Yale Provides Dangerous Misinformation About Alcohol to Undergrads
Yale falsely implies that gender nonconformity affects alcohol metabolization.
About the Author
Pamela Paresky is a social psychologist with a clinical background. She serves as a Senior Fellow at the Network Contagion Research Institute, and has taught at Johns Hopkins University, the University of Chicago, and the US Air Force Academy. She writes frequently for Psychology Today, and her work has appeared in a diverse array of other outlets including The Guardian, Sapir, Brookings, The Boston Globe and the New York Times. Her project, Habits of a Free Mind: Psychology for Democracy and The Good Life provides tools for engaging across lines of difference without feeling traumatized and without dehumanizing others.
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Despite clearly understanding how alcohol affects male and female bodies, Yale University is teaching incoming students that declaring a trans identity or failing to conform to gender stereotypes could change the way alcohol affects them. “There’s not yet solid research on alcohol metabolism rates for trans and gender-nonconforming people,” their required incoming student orientation claims in a module ostensibly intended to prevent alcohol overconsumption and abuse.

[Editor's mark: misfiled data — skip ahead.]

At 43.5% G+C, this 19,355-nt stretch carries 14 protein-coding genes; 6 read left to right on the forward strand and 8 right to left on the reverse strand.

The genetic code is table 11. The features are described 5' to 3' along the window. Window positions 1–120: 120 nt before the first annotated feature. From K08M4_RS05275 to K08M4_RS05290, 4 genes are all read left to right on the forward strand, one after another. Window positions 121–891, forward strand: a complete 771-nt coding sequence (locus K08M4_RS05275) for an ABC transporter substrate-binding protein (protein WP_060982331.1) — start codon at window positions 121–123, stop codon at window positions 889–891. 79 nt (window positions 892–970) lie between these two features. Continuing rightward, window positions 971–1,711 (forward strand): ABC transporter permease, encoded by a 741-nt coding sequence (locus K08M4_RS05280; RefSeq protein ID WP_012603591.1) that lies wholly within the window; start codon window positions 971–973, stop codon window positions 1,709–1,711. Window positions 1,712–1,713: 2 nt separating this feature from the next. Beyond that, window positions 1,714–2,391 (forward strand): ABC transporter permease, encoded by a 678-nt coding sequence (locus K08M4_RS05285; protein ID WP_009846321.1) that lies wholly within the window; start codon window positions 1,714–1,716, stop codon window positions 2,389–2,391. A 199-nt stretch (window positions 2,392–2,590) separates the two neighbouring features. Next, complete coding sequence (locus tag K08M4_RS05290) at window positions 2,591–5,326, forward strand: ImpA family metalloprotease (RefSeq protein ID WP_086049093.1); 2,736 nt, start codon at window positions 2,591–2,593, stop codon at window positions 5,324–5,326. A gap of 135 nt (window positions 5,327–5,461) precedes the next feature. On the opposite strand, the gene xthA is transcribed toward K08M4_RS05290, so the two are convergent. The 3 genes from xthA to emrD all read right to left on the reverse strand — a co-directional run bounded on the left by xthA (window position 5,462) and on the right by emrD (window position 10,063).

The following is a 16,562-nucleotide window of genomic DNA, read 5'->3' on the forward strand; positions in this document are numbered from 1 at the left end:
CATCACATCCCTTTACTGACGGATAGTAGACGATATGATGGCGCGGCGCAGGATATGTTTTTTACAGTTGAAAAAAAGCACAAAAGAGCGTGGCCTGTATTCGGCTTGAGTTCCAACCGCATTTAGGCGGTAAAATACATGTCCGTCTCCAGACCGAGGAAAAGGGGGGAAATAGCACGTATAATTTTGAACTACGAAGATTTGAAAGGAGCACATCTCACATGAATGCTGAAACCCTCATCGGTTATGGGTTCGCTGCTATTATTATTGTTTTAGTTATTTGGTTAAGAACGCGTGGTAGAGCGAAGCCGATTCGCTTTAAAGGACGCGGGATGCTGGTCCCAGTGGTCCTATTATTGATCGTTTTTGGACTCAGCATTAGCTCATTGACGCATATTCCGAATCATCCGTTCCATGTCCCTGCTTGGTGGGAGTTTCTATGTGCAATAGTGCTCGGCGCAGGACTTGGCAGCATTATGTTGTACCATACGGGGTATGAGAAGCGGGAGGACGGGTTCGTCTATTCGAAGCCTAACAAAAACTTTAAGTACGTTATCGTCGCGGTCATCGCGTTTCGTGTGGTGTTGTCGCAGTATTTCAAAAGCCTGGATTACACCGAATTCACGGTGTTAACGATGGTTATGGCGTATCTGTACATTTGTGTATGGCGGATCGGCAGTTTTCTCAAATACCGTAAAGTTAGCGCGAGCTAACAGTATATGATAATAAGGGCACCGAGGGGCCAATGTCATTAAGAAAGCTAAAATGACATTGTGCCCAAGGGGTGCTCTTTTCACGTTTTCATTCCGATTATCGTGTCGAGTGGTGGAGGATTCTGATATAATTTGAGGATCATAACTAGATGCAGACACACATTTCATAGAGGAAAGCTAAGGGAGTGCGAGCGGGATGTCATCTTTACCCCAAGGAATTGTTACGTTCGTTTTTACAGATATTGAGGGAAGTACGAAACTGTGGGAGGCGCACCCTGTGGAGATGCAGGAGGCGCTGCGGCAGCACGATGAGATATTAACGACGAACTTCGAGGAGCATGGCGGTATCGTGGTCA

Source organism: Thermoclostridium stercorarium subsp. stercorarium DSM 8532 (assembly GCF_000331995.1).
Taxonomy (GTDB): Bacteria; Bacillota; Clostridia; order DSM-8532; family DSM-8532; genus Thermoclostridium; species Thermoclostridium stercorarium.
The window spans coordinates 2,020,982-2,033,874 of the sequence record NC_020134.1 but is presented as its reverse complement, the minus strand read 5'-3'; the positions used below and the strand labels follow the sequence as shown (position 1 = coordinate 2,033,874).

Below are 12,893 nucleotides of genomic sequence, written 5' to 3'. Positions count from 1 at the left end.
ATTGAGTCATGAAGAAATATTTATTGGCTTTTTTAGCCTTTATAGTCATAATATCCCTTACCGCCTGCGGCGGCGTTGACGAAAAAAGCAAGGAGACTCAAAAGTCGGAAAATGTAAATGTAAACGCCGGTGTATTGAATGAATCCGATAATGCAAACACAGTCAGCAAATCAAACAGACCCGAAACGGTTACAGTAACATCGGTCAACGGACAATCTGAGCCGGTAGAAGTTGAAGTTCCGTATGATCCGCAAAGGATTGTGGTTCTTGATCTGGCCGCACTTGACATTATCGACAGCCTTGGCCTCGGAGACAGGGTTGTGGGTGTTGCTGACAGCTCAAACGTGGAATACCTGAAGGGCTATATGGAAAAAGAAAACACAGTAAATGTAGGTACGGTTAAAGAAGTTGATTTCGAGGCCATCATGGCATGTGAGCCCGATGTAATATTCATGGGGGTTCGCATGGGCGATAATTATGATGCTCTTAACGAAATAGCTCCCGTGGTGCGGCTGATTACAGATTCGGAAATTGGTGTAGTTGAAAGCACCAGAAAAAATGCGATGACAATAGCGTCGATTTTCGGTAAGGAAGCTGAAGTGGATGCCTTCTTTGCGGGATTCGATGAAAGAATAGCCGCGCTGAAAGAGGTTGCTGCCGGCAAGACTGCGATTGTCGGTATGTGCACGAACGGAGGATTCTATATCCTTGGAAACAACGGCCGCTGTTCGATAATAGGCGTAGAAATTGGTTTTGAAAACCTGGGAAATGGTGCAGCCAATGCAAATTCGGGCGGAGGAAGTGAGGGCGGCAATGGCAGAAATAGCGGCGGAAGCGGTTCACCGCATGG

One might assume that Yale is pointing to the possibility that high levels of exogenous testosterone or estrogen could change the way alcohol is metabolized. But “transgender” is “an umbrella term for people whose gender identity and/or expression is different from cultural expectations based on the sex they were assigned at birth,” according to the Human Rights Campaign (HRC). A recent Washington Post-KFF poll found that less than a third of those who identify as transgender have used hormone treatments or puberty blockers, and only about 1 in 6 have undergone any gender-related surgical treatment.
Even if Yale’s definition of “trans” requires medicalization, however, there is no current definition of “gender-nonconforming people” that involves hormones or other medical treatments.
Undoubtedly, as evidenced by placebo effects, a mind-body connection exists. But there is no reason to believe that a failure to conform to gender stereotypes or adopting a cross-sex identity and pronouns can change a body’s amount, type, or activity of alcohol dehydrogenase (ADH), the enzyme responsible for metabolizing alcohol. Male bodies have “highly active (i.e., fast) forms of ADH in their stomach and their liver,” according to the Alcohol Pharmacology Education Partnership at Duke University. In fact, “ADH in the stomach of males can reduce the absorption of alcohol by 30%.” Female bodies, on the other hand, “have almost no ADH” in the stomach and “ADH in the liver of females is much less active than the ADH in the male liver.”